Education
4:08 pm
Thu August 1, 2013

Recalibrating Teacher Evaluations Tops New Union President's To-Do List

Many teachers are frustrated with the new evaluation system, Compass, which was introduced in public schools across the state this year.

LAE President Debbie Meaux (right) standing with her predecessor Joyce Haynes at a rally.
Credit Louisiana Association of Educators

"What we want is a more common-sense approach to this evaluation problem," said Debbie Meaux, new president of the Louisiana Association of Educators (LAE), who assumed the role July 15.

She's calling for the state to slow the timeline for the implementation of Compass.

The ratings under the evaluation system are based on observations of teachers' work in the classroom and their students' test scores. Starting next year, teachers who don't do well can lose tenure and ultimately be fired.

On an online message board, some teachers, saying they had more than a decade of experience in the classroom, expressed disappointment at being rated "emerging", meaning they'd scored a 2 on the 4-point scale.

Debbie Meaux took over as LAE president July 15 after finishing her 38th year of teaching in Vermillion Parish. She says many teachers are surprised at their ratings because of confusion over the evaluation system during its pilot year.

Meaux said the law outlining Compass describes a rating formula that gives classroom observations and student test scores equal weight, but that isn't how it's been applied.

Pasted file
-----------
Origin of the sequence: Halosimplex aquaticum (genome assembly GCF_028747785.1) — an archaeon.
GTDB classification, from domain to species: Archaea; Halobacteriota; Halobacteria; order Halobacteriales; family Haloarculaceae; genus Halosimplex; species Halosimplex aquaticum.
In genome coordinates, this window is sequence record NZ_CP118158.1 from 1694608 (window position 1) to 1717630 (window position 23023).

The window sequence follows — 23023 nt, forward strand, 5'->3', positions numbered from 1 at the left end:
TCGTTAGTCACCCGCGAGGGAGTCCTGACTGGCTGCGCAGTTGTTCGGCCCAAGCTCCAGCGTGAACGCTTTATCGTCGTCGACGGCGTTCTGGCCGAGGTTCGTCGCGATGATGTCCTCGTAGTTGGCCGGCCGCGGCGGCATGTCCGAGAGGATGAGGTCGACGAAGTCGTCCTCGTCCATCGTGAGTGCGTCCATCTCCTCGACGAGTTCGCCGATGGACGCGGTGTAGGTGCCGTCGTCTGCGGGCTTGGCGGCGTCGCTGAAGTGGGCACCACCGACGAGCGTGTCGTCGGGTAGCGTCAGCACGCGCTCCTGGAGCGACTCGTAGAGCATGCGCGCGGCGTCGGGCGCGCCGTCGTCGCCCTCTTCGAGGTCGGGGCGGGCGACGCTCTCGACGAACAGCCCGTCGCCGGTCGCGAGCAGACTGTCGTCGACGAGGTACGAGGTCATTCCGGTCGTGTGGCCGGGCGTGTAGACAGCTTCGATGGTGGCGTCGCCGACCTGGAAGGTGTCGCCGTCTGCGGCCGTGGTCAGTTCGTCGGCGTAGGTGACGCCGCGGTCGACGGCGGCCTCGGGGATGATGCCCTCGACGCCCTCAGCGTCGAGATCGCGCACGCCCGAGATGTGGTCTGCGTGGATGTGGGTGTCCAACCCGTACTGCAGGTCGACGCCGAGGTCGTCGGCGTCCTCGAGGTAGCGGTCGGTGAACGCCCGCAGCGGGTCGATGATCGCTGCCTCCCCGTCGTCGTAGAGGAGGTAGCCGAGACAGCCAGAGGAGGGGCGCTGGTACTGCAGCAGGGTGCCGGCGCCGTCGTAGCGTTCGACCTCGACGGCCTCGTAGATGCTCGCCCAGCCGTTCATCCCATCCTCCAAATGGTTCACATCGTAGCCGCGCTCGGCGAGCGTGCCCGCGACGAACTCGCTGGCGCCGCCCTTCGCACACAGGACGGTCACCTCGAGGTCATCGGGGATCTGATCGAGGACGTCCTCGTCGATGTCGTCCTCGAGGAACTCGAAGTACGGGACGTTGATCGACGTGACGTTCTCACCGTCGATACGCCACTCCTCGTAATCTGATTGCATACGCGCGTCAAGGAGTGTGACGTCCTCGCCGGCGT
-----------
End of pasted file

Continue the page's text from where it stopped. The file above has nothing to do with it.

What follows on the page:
"The law said that it was supposed to be 50/50, which would mean that you would do an average of the two, but the state department has decided that if one or the other is a 1, then that teacher becomes a 1," Meaux said.

And while some parish districts did provide extensive in-service training, Meaux said many teachers were left in the dark about how they needed to adjust their teaching style to meet the new expectations of the evaluation system.

"The teaching styles of some of our teachers probably was more a 'present', a 'sit-and-get'. And this requires teachers to involve students more and there has to be more of a student voice in the classroom, ... which is not bad, but I don't think that our teachers were prepared for the switch."

Meaux said the state Dept. of Education should make sure districts are providing teachers with the proper training and give the colleges and universities preparing teachers entering the field the time to update their curriculums to correspond with Compass.

How much time will that take?

"I'm thinking that it would take probably, for existing teachers, three to five years," Meaux said.